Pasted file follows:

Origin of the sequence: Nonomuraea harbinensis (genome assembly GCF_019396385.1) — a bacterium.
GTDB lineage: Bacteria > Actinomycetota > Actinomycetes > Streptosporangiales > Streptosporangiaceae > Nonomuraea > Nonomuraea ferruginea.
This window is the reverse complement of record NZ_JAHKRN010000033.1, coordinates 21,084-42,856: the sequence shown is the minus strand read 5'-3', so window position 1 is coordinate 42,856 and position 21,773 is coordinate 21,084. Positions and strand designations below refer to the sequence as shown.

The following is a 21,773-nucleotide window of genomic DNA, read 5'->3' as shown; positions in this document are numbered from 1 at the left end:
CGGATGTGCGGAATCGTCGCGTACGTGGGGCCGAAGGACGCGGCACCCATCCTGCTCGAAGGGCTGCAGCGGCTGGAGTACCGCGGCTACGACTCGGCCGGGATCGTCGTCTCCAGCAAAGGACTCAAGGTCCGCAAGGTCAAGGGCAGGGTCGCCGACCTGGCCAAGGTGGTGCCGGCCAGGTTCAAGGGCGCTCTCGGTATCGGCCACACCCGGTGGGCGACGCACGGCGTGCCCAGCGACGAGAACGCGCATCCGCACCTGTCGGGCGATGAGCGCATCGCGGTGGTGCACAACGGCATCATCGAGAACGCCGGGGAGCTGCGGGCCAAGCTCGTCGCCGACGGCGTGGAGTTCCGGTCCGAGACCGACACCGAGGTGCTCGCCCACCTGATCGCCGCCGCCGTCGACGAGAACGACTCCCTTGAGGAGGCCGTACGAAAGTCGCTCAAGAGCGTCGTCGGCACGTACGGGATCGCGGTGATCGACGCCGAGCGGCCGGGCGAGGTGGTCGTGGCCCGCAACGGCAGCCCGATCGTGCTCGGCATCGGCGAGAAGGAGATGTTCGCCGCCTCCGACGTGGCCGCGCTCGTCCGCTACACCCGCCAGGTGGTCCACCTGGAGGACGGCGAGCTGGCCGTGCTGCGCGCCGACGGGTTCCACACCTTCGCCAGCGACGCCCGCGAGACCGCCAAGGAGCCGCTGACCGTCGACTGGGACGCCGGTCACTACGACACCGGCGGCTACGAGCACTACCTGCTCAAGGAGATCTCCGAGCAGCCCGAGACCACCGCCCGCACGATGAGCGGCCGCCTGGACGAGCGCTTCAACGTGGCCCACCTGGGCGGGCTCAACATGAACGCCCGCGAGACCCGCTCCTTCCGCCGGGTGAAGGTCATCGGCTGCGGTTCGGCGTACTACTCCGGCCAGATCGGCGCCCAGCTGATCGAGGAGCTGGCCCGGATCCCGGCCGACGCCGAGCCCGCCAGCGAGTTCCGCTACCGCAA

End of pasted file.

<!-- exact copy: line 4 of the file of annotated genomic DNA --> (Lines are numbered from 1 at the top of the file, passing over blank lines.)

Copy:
The following is a 21,773-nucleotide window of genomic DNA, read 5'->3' as shown; positions in this document are numbered from 1 at the left end: